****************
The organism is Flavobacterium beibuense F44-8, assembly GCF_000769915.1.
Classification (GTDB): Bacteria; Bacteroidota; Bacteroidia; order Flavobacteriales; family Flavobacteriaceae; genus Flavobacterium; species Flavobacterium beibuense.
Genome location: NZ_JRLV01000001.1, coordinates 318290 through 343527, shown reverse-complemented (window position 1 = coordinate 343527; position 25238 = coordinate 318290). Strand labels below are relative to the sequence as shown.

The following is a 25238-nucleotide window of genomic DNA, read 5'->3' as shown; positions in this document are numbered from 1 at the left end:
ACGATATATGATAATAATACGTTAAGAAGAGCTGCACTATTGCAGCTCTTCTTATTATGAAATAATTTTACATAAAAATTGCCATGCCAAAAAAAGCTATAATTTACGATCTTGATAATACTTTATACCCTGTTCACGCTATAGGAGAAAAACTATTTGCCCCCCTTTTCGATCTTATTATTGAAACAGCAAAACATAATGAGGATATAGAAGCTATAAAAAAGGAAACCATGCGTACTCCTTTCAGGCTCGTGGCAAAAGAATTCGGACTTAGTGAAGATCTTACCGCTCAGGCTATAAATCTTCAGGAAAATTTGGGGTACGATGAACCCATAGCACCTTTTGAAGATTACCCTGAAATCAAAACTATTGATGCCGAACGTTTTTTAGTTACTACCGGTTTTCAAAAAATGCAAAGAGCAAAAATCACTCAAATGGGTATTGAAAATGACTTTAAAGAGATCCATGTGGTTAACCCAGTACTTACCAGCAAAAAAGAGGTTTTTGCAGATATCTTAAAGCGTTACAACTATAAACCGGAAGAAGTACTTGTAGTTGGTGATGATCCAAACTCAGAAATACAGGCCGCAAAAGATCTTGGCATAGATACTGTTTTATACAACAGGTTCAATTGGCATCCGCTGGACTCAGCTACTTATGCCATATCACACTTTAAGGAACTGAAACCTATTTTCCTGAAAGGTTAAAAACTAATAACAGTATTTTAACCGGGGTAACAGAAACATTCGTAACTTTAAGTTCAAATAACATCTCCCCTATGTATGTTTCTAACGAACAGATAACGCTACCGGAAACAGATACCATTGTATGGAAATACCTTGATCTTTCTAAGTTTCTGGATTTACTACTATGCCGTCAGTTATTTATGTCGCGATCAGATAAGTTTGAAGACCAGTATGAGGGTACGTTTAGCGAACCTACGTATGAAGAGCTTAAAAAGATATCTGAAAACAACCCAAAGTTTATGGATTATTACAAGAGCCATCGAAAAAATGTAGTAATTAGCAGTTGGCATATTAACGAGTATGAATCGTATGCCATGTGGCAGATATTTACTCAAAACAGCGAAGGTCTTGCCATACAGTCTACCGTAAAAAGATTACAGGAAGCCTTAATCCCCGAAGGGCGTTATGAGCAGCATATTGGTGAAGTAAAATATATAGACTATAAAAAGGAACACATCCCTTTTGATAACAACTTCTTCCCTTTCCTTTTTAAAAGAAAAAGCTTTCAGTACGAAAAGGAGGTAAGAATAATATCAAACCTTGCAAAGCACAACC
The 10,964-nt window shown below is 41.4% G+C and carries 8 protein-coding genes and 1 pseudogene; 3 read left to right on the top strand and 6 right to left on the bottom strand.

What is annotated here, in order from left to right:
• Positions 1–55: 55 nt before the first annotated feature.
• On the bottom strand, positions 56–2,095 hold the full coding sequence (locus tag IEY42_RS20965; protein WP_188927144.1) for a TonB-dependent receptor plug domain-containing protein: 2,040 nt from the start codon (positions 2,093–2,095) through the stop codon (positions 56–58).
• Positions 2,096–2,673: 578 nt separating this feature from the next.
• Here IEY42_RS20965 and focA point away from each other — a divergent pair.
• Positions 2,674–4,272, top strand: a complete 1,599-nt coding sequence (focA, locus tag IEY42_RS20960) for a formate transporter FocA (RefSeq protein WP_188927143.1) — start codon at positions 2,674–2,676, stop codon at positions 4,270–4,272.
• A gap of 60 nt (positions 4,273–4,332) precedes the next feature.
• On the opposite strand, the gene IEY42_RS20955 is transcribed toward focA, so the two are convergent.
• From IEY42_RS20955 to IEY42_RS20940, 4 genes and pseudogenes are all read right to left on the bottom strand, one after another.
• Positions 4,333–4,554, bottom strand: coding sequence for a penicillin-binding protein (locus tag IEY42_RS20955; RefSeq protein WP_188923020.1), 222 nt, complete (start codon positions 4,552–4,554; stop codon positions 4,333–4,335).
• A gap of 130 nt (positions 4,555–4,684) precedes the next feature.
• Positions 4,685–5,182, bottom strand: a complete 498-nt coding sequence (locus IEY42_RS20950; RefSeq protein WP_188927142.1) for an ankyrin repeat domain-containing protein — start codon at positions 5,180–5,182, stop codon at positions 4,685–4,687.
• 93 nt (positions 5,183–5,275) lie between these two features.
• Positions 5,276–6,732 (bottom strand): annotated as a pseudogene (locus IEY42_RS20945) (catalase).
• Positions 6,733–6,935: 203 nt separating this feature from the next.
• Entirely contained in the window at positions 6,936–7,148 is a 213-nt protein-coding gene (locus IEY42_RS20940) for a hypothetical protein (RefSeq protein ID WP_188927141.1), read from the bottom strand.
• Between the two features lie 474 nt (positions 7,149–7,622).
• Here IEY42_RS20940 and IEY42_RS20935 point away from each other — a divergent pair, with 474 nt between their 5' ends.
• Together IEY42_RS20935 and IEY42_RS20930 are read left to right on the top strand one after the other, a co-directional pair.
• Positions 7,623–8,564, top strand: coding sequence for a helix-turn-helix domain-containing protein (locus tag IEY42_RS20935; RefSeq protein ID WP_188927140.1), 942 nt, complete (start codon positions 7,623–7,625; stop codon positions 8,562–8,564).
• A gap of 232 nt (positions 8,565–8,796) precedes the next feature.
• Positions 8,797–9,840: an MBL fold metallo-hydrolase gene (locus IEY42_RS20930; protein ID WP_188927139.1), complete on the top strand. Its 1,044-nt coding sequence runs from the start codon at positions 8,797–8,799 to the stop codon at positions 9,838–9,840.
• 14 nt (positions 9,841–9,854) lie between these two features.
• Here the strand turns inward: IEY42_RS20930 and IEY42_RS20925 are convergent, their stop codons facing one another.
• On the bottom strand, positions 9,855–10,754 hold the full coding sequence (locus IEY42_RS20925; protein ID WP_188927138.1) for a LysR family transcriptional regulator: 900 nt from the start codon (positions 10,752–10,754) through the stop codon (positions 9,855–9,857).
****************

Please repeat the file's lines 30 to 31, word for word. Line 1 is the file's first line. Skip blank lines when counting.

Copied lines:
• Here the strand turns inward: IEY42_RS20930 and IEY42_RS20925 are convergent, their stop codons facing one another.
• On the bottom strand, positions 9,855–10,754 hold the full coding sequence (locus IEY42_RS20925; protein ID WP_188927138.1) for a LysR family transcriptional regulator: 900 nt from the start codon (positions 10,752–10,754) through the stop codon (positions 9,855–9,857).